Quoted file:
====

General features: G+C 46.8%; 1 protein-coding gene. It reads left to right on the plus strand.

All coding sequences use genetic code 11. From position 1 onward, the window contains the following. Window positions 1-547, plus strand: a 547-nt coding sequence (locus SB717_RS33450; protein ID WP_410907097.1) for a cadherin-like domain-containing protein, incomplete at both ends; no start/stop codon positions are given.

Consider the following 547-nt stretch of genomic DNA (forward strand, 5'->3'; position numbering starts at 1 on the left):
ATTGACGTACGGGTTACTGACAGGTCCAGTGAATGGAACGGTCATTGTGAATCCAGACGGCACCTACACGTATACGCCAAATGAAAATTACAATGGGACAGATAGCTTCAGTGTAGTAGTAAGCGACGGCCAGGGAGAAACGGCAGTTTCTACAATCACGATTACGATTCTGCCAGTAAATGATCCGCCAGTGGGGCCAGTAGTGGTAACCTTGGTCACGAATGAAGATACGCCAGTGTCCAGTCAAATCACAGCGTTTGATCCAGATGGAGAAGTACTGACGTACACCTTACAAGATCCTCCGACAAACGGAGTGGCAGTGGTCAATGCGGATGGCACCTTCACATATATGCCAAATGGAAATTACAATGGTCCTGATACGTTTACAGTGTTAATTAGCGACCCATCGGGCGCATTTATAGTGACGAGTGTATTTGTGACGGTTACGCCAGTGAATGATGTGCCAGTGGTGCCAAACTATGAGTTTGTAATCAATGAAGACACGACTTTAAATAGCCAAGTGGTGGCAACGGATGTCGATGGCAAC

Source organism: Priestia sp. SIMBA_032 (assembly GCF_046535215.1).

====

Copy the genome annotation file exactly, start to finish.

General features: G+C 46.8%; 1 protein-coding gene. It reads left to right on the plus strand.

All coding sequences use genetic code 11. From position 1 onward, the window contains the following. Window positions 1-547, plus strand: a 547-nt coding sequence (locus SB717_RS33450; protein ID WP_410907097.1) for a cadherin-like domain-containing protein, incomplete at both ends; no start/stop codon positions are given.

Consider the following 547-nt stretch of genomic DNA (forward strand, 5'->3'; position numbering starts at 1 on the left):
ATTGACGTACGGGTTACTGACAGGTCCAGTGAATGGAACGGTCATTGTGAATCCAGACGGCACCTACACGTATACGCCAAATGAAAATTACAATGGGACAGATAGCTTCAGTGTAGTAGTAAGCGACGGCCAGGGAGAAACGGCAGTTTCTACAATCACGATTACGATTCTGCCAGTAAATGATCCGCCAGTGGGGCCAGTAGTGGTAACCTTGGTCACGAATGAAGATACGCCAGTGTCCAGTCAAATCACAGCGTTTGATCCAGATGGAGAAGTACTGACGTACACCTTACAAGATCCTCCGACAAACGGAGTGGCAGTGGTCAATGCGGATGGCACCTTCACATATATGCCAAATGGAAATTACAATGGTCCTGATACGTTTACAGTGTTAATTAGCGACCCATCGGGCGCATTTATAGTGACGAGTGTATTTGTGACGGTTACGCCAGTGAATGATGTGCCAGTGGTGCCAAACTATGAGTTTGTAATCAATGAAGACACGACTTTAAATAGCCAAGTGGTGGCAACGGATGTCGATGGCAAC

Source organism: Priestia sp. SIMBA_032 (assembly GCF_046535215.1).